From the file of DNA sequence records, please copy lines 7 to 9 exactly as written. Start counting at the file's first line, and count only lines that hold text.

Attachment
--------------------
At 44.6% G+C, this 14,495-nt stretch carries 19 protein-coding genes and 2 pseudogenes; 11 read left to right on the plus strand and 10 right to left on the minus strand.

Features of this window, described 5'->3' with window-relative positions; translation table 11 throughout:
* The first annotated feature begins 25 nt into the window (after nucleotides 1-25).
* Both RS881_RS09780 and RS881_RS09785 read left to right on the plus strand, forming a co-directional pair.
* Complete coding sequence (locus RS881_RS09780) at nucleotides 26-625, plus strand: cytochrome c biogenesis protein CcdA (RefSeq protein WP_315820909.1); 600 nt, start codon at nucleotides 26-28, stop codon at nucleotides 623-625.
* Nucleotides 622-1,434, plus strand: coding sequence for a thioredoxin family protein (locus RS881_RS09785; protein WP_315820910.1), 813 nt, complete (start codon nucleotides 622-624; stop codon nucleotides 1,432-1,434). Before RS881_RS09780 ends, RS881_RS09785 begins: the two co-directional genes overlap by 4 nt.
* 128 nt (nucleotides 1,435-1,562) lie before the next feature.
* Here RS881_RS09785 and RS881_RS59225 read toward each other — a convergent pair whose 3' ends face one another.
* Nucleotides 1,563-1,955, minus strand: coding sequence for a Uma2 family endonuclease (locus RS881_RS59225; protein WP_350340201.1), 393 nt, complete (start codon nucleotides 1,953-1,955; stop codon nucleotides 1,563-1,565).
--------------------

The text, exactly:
* 128 nt (nucleotides 1,435-1,562) lie before the next feature.
* Here RS881_RS09785 and RS881_RS59225 read toward each other — a convergent pair whose 3' ends face one another.
* Nucleotides 1,563-1,955, minus strand: coding sequence for a Uma2 family endonuclease (locus RS881_RS59225; protein WP_350340201.1), 393 nt, complete (start codon nucleotides 1,953-1,955; stop codon nucleotides 1,563-1,565).